The biggest PV market so far in Middle and South America has been Chile, but it is weakening somewhat because the new transmission line between the northern and central grids is suffering delays. In Brazil it is the economic crisis which is having a clear negative effect on PV projects. The devaluation of the Real “threatens at least 42 percent of Brazil’s contracted pipeline,” says GTM analyst Attia. Two rounds of tendering planned for 2016 were cancelled. Even so, the Ministry of Mines and Energy still wants to hold a new auction before the end of 2017, reports Rodrigo Lopes Sauaia, CEO of the Brazilian PV association ABSolar.

All eyes are thus currently focussed on Mexico. After the deregulation of the energy market at the end of 2015, developers of solar power plants received approvals for over 3.2 GW (AC) from the first two auctions for electricity from renewable sources. The plants are to be installed in 2018 and 2019. For the third auction, Joscha Rosenbusch, advisor at the German Association for International Partnership (GIZ) in Mexico, expects results to be announced in November 2017.

Movement in Southeast Asia

In covering the boom region of Asia, the conference this time set a focus on the emerging markets in Southeast Asia. With an expansion of 756 MW, the Philippines moved ahead of the previous leader Thailand in 2016, which installed 726 MW of new capacity. The reason for the rise in the Philippines was the coming end of the feed-in tariff program. For 2017, Tetchi Capellan, President of the Philippine Solar Power Alliance, initially expects a massive drop in installation figures to approx. 50 MW, but she is still optimistic, however. After all, the Philippines have the highest electricity prices in the region, higher even than in Japan; solar is already cheaper than coal. PV installations could thus rise back to 250 MW again in 2018 through auctions in the private sector, according to Capellan’s estimations.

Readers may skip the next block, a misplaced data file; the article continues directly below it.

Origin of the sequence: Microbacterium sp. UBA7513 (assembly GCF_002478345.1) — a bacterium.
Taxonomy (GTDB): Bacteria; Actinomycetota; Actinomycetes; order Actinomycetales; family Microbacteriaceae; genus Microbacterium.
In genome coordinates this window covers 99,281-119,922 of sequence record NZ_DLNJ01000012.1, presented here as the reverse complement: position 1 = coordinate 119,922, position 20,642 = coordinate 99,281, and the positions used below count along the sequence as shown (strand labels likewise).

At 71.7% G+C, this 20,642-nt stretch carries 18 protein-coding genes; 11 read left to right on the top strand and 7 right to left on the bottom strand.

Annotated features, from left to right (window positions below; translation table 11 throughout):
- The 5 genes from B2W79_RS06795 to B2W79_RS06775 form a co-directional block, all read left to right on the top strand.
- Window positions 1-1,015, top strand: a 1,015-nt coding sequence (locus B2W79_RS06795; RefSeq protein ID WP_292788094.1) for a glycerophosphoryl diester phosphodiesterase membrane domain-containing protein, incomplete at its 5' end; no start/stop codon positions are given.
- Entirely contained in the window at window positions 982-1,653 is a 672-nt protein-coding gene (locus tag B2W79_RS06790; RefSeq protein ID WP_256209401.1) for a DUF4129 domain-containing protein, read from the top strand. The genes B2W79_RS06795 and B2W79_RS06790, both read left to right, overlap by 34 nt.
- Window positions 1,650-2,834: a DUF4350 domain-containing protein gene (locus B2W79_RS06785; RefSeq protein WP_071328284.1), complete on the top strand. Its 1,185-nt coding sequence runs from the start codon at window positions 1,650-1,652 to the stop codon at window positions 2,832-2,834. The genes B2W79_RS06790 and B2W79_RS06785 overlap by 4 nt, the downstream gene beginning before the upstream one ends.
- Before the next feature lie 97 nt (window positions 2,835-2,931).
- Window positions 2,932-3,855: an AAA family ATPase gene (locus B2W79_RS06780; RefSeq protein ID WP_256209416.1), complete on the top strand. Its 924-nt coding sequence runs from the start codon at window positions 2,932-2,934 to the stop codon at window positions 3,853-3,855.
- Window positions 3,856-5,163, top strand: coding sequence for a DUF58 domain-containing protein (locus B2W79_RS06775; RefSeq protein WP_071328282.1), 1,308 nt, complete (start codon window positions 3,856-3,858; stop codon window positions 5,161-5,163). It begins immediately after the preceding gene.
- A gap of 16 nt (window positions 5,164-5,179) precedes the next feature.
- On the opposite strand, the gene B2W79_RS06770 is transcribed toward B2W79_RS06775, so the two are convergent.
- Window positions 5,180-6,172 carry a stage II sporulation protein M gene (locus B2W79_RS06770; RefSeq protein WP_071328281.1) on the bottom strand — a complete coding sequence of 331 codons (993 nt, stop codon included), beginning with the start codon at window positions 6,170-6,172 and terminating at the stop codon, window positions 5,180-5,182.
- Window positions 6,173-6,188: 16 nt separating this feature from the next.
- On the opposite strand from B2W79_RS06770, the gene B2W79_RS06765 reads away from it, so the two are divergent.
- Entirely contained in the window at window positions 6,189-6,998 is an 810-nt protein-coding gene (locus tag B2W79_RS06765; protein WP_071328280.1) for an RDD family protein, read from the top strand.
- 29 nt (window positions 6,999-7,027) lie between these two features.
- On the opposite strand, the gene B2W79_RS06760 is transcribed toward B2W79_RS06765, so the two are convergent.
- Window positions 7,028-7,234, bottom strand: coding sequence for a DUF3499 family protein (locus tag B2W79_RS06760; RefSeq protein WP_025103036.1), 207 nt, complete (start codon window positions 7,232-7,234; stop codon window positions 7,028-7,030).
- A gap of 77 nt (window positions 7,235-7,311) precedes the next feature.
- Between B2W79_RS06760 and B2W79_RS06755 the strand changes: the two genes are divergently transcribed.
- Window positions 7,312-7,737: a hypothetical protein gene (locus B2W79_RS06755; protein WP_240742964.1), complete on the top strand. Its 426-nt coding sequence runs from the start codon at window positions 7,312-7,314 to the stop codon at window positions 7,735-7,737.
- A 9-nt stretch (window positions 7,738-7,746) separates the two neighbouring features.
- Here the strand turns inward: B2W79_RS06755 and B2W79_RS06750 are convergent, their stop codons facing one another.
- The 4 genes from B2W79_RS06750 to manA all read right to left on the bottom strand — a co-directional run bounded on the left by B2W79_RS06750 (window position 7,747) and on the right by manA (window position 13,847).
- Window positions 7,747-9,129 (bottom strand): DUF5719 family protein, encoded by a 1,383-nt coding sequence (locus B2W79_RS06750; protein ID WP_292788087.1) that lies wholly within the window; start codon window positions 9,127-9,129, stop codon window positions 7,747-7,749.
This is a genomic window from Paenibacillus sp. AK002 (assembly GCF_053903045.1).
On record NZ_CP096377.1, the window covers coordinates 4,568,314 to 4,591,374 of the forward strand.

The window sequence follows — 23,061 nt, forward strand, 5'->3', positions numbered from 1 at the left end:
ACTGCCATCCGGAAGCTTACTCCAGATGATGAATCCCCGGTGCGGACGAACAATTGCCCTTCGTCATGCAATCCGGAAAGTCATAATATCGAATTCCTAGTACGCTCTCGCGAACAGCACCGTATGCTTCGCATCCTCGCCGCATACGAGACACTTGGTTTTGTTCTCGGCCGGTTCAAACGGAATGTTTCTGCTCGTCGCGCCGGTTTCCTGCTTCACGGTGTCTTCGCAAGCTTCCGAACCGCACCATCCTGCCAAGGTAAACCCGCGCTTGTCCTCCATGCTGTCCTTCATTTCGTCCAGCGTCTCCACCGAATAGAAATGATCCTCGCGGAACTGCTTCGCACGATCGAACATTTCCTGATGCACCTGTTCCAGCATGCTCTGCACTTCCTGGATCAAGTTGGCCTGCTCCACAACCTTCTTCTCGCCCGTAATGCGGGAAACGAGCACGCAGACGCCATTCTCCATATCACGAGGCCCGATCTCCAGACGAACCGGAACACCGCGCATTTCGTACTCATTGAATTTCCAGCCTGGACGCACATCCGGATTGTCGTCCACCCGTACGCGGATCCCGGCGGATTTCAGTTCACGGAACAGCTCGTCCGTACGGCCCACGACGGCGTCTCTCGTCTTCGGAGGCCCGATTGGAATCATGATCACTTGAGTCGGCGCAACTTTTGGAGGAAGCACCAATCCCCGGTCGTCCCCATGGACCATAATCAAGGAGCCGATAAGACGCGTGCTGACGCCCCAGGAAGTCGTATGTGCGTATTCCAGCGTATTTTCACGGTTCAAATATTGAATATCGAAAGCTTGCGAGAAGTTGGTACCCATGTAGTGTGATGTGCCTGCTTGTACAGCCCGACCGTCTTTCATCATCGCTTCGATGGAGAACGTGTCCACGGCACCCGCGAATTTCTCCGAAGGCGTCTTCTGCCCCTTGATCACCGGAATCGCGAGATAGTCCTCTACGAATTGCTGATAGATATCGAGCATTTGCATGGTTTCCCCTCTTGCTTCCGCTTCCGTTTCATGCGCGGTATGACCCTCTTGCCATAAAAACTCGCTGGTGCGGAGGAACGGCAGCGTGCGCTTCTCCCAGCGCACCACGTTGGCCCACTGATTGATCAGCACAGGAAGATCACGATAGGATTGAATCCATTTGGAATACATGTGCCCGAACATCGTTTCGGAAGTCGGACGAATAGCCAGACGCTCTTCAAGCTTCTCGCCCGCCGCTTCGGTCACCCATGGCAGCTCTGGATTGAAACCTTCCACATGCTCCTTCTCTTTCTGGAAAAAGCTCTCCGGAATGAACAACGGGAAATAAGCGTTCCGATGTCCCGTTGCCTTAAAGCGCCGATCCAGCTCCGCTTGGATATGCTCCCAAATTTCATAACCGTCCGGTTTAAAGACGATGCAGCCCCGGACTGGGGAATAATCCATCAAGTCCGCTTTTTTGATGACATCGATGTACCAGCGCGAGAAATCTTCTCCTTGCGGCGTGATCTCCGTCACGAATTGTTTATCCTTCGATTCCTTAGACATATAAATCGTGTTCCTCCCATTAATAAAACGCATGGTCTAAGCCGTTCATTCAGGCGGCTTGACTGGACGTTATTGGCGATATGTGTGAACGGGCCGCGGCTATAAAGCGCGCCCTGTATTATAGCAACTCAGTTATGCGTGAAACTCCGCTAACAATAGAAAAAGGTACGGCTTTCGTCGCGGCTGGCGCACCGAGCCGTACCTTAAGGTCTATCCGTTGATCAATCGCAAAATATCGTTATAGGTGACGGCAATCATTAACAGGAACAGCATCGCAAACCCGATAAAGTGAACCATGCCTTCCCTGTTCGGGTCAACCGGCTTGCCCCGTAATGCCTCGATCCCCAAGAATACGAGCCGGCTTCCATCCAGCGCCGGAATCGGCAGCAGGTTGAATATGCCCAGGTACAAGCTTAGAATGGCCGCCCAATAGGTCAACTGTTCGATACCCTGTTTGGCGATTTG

For Thailand, Thomas Chrometzka, Director Renewable Energy at GIZ Thailand, also forecasts a shrinking market in 2017. As a few government programs have been scaled back, he assumes a figure of 500 MW. New programs for small power producers and net metering are in planning, however, and promise to deliver growth again as of 2018.

Malaysia and Indonesia, which both installed below 100 MW in 2016, are set to catch up with Thailand. Malaysia awarded large-scale solar PV plants totalling 451 MW at an auction in December 2016 and plans to award a further 460 MW in 2017. The Indonesian Energy Ministry announced a feed-in tariff in July 2016, which is to be paid for a total of 250 MW in the first phase for PV systems. Izumi Kaizuka, analyst at RTS Corporation in Japan, estimates that the annual installations will rise to 500 MW by 2019.

Vietnam is still in its infancy here. Regulations announced in April for a feed-in tariff still have to be fine-tuned, says Frank Haugwitz, owner of the consultancy Asia Europe Clean Energy (Solar) Advisory in Peking. He still believes, however, that 600 to 800 MW could be installed by 2020, saying: “Vietnam is one of the next hot-spot markets in solar.”

Johannes Bernreuter, Bernreuter Research